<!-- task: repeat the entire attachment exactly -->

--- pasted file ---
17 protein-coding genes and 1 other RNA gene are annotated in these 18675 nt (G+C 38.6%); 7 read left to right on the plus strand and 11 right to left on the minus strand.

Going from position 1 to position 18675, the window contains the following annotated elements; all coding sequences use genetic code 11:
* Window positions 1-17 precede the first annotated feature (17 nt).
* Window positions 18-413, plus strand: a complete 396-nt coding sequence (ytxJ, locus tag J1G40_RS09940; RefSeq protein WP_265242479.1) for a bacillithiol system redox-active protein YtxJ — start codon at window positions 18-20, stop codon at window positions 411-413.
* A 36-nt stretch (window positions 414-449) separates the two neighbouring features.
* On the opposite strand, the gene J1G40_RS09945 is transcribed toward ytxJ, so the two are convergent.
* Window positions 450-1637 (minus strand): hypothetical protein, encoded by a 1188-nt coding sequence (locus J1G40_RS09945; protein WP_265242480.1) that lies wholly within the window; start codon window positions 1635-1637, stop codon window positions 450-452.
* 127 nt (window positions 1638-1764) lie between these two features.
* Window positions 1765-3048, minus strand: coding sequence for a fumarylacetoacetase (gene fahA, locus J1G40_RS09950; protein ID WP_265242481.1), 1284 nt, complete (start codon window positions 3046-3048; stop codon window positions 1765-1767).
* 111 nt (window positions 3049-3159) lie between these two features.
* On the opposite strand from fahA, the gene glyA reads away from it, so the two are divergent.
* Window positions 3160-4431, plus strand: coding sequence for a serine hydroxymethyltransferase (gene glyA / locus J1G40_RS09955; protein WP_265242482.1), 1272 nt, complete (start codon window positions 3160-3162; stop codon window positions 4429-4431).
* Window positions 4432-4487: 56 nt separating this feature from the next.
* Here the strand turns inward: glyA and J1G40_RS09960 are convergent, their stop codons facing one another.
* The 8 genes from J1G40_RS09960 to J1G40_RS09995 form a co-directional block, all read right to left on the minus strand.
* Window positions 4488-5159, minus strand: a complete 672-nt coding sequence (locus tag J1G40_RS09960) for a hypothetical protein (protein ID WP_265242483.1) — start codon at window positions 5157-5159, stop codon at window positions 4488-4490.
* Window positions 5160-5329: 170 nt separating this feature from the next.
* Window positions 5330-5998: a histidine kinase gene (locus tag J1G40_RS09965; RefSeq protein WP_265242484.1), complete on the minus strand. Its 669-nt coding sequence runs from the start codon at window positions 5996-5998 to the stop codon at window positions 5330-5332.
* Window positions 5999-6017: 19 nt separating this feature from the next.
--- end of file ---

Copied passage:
17 protein-coding genes and 1 other RNA gene are annotated in these 18675 nt (G+C 38.6%); 7 read left to right on the plus strand and 11 right to left on the minus strand.

Going from position 1 to position 18675, the window contains the following annotated elements; all coding sequences use genetic code 11:
* Window positions 1-17 precede the first annotated feature (17 nt).
* Window positions 18-413, plus strand: a complete 396-nt coding sequence (ytxJ, locus tag J1G40_RS09940; RefSeq protein WP_265242479.1) for a bacillithiol system redox-active protein YtxJ — start codon at window positions 18-20, stop codon at window positions 411-413.
* A 36-nt stretch (window positions 414-449) separates the two neighbouring features.
* On the opposite strand, the gene J1G40_RS09945 is transcribed toward ytxJ, so the two are convergent.
* Window positions 450-1637 (minus strand): hypothetical protein, encoded by a 1188-nt coding sequence (locus J1G40_RS09945; protein WP_265242480.1) that lies wholly within the window; start codon window positions 1635-1637, stop codon window positions 450-452.
* 127 nt (window positions 1638-1764) lie between these two features.
* Window positions 1765-3048, minus strand: coding sequence for a fumarylacetoacetase (gene fahA, locus J1G40_RS09950; protein ID WP_265242481.1), 1284 nt, complete (start codon window positions 3046-3048; stop codon window positions 1765-1767).
* 111 nt (window positions 3049-3159) lie between these two features.
* On the opposite strand from fahA, the gene glyA reads away from it, so the two are divergent.
* Window positions 3160-4431, plus strand: coding sequence for a serine hydroxymethyltransferase (gene glyA / locus J1G40_RS09955; protein WP_265242482.1), 1272 nt, complete (start codon window positions 3160-3162; stop codon window positions 4429-4431).
* Window positions 4432-4487: 56 nt separating this feature from the next.
* Here the strand turns inward: glyA and J1G40_RS09960 are convergent, their stop codons facing one another.
* The 8 genes from J1G40_RS09960 to J1G40_RS09995 form a co-directional block, all read right to left on the minus strand.
* Window positions 4488-5159, minus strand: a complete 672-nt coding sequence (locus tag J1G40_RS09960) for a hypothetical protein (protein ID WP_265242483.1) — start codon at window positions 5157-5159, stop codon at window positions 4488-4490.
* Window positions 5160-5329: 170 nt separating this feature from the next.
* Window positions 5330-5998: a histidine kinase gene (locus tag J1G40_RS09965; RefSeq protein WP_265242484.1), complete on the minus strand. Its 669-nt coding sequence runs from the start codon at window positions 5996-5998 to the stop codon at window positions 5330-5332.
* Window positions 5999-6017: 19 nt separating this feature from the next.